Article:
9. 9. Rhetoric 101 The art of eloquently convincing an audience of your opinion or viewpoint
  10. 10. Formality & flattery Adopt a formal and flattering tone – but don’t be effusive or sycophantic!
  11. 11. Personal pronouns Personalise the delivery by using ‘we’, ‘you’ and ‘your’
  12. 12. Appeal to the head Logic, common sense
  13. 13. Appeal to the heart Fear, guilt, empathy, altruism
  14. 14. Hard evidence Facts, statistics, research & surveys,
  15. 15. Soft evidence Expert opinion, anecdotes & examples
  16. 16. Incentives Rewards, offers, accentuate the positives
  17. 17. Humour A wry sense of humour whilst not seeming flippant about serious issues can win over an audience
  18. 18. The law of contrast All things are relative!
  19. 19. Hyperbole Credible exaggeration for effect
  20. 20. Emotive language Don’t shy away from strongly expressed opinion and dramatic vocabulary
  21. 21. Rule of 3 It’s simple, repeatable and very effective!
  22. 22. Poetic devices Alliteration, simile & metaphor to paint word pictures and create musicality
  23. 23. Rhetorical questions Can you think of a good reason why you wouldn’t include them in your writing?
  24. 24. Imperatives As you gain confidence that you have hooked your audience, don’t be afraid to use commands to drive home your point
  25. 25. Rhetoric revisited Formality & flattery Personal pronouns Appeal to the head Appeal to the heart Hard evidence Soft evidence Incentives Humour The law of contrast Hyperbole Emotive language The rule of 3 Poetic devices Rhetorical questions Imperatives
  26. 26. Rhetoric Bingo!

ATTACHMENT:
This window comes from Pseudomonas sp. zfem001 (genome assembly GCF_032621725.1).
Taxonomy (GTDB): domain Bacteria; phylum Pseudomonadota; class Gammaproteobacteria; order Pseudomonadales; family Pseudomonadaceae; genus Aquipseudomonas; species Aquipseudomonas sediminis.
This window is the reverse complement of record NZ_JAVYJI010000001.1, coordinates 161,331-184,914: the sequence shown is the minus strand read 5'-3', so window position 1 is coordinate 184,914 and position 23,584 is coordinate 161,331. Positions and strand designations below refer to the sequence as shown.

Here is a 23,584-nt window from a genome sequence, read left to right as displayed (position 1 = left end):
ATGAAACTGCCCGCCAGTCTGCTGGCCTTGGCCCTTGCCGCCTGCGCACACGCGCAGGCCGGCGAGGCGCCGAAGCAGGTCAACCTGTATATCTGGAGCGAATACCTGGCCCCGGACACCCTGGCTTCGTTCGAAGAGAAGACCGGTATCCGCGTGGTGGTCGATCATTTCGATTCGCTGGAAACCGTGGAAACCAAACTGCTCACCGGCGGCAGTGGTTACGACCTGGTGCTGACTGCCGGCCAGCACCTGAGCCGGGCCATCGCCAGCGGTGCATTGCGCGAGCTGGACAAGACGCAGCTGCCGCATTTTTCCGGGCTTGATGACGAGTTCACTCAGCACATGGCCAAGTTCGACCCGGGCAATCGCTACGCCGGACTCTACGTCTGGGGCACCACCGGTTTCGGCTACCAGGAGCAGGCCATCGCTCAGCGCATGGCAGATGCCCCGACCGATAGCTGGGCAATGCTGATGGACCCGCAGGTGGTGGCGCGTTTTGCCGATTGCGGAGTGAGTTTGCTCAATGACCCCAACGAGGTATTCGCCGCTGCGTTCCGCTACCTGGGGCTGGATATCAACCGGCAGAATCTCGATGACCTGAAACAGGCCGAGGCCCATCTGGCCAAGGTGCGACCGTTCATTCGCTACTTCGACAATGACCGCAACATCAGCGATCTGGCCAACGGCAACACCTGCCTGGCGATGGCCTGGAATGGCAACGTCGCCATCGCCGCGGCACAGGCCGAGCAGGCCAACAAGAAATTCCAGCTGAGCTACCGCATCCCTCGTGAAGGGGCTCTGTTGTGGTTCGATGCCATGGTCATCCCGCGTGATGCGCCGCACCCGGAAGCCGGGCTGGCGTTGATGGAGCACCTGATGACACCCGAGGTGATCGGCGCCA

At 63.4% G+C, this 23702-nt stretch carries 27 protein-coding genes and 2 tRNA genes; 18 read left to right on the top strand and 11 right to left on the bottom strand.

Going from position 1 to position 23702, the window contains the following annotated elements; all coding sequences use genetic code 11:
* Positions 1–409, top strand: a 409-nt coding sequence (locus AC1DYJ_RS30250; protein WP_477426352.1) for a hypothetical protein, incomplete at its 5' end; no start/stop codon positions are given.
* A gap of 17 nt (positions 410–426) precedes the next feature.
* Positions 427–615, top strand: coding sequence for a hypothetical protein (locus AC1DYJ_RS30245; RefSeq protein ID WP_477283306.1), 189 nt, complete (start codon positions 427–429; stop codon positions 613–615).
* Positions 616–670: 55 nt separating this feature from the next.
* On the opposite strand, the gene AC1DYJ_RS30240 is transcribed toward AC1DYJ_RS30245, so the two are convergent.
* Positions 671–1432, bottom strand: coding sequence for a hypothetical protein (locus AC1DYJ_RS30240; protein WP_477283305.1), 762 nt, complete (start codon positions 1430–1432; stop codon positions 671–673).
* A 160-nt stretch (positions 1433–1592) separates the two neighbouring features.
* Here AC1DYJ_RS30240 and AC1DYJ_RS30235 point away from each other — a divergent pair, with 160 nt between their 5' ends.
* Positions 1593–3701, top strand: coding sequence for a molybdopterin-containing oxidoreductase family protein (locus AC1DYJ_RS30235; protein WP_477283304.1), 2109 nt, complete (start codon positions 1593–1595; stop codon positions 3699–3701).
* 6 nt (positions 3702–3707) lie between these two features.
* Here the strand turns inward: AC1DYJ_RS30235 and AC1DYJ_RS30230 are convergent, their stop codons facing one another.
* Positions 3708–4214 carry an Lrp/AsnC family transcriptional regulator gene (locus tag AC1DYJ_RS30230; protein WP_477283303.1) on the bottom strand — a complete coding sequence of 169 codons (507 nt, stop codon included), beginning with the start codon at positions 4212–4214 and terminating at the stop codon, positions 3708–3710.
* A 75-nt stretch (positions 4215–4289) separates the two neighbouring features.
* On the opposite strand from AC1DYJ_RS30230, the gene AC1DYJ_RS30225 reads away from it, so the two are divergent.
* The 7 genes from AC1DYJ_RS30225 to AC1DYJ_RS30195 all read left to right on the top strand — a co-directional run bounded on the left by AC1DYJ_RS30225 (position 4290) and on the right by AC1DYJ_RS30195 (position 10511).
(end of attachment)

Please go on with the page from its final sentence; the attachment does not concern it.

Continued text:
27. 27. How to structure a persuasive text
  28. 28. Language (words) Structure (organisation & order of ideas) Form (techniques)
  29. 29. What kind of structure do you think is most likely to make your text memorable and persuasive?
  30. 30. A hard-hitting opening line
  31. 31. The first paragraph should offer an overview of your stance or opinion that you will be putting forward for consideration
  32. 32. The main body of your writing will be divided into clear paragraphs – each will present a new point or idea that supports your overarching premise
  33. 33. Make full use of the rhetorical techniques you are now familiar with in each of your paragraphs to ensure that the CONTENT and STRUCTURE complement one another
  34. 34. Your final paragraph should summarise your stance and reinforce the strength of the ideas you have presented
  35. 35. The last line should be memorable, punchy and an ‘applause cue’
  36. 36. Past paper questions GCSE
  37. 37. When teachers apply for a job at school, they receive a pack containing information about the school. Write a section of this pack in which you, as a student, try to persuade teachers to come to work at your school.
  38. 38. An open air concert has been planned for next summer but the farmer who owns the land where the concert is to be held has received objections from locals. He is now undecided about whether or not to allow the event to take place. Write a letter persuading him to allow the concert to go ahead.
  39. 39. ‘ Killer drop’ is a popular ride in a local amusement park. A group of lobbyists are calling for it to be permanently shut down. There is a proposed meeting on the issue taking place tonight in the town hall and you have been asked to deliver a speech, arguing your opinion on the issue as a representative of young people in the area. Write the speech.
  40. 40. An action group called ‘Cut Road Deaths Now’ wants to change the age at which young people are allowed to drive (from 17 to 21). Write a letter to the leader of the group persuading them that the proposed change is unwise.
  41. 41. Your local council intends to allow a supermarket chain to build a new store on a piece of nearby green land. Write a letter for your local newspaper in which you try to persuade local people that this is unacceptable.